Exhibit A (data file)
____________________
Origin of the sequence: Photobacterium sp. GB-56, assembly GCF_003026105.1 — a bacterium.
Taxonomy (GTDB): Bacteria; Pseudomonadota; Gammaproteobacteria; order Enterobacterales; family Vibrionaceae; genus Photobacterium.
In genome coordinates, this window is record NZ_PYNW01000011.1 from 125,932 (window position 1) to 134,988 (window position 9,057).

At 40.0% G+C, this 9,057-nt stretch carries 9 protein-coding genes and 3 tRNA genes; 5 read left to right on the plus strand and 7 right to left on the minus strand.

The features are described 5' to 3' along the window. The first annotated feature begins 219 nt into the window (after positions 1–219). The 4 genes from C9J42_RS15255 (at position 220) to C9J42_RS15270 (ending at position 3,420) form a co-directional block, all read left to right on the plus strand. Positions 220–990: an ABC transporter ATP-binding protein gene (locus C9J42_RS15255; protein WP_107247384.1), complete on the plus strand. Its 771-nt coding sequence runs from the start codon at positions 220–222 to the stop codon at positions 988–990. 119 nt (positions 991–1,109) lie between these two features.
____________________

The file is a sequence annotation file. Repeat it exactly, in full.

Origin of the sequence: Photobacterium sp. GB-56, assembly GCF_003026105.1 — a bacterium.
Taxonomy (GTDB): Bacteria; Pseudomonadota; Gammaproteobacteria; order Enterobacterales; family Vibrionaceae; genus Photobacterium.
In genome coordinates, this window is record NZ_PYNW01000011.1 from 125,932 (window position 1) to 134,988 (window position 9,057).

At 40.0% G+C, this 9,057-nt stretch carries 9 protein-coding genes and 3 tRNA genes; 5 read left to right on the plus strand and 7 right to left on the minus strand.

The features are described 5' to 3' along the window. The first annotated feature begins 219 nt into the window (after positions 1–219). The 4 genes from C9J42_RS15255 (at position 220) to C9J42_RS15270 (ending at position 3,420) form a co-directional block, all read left to right on the plus strand. Positions 220–990: an ABC transporter ATP-binding protein gene (locus C9J42_RS15255; protein WP_107247384.1), complete on the plus strand. Its 771-nt coding sequence runs from the start codon at positions 220–222 to the stop codon at positions 988–990. 119 nt (positions 991–1,109) lie between these two features.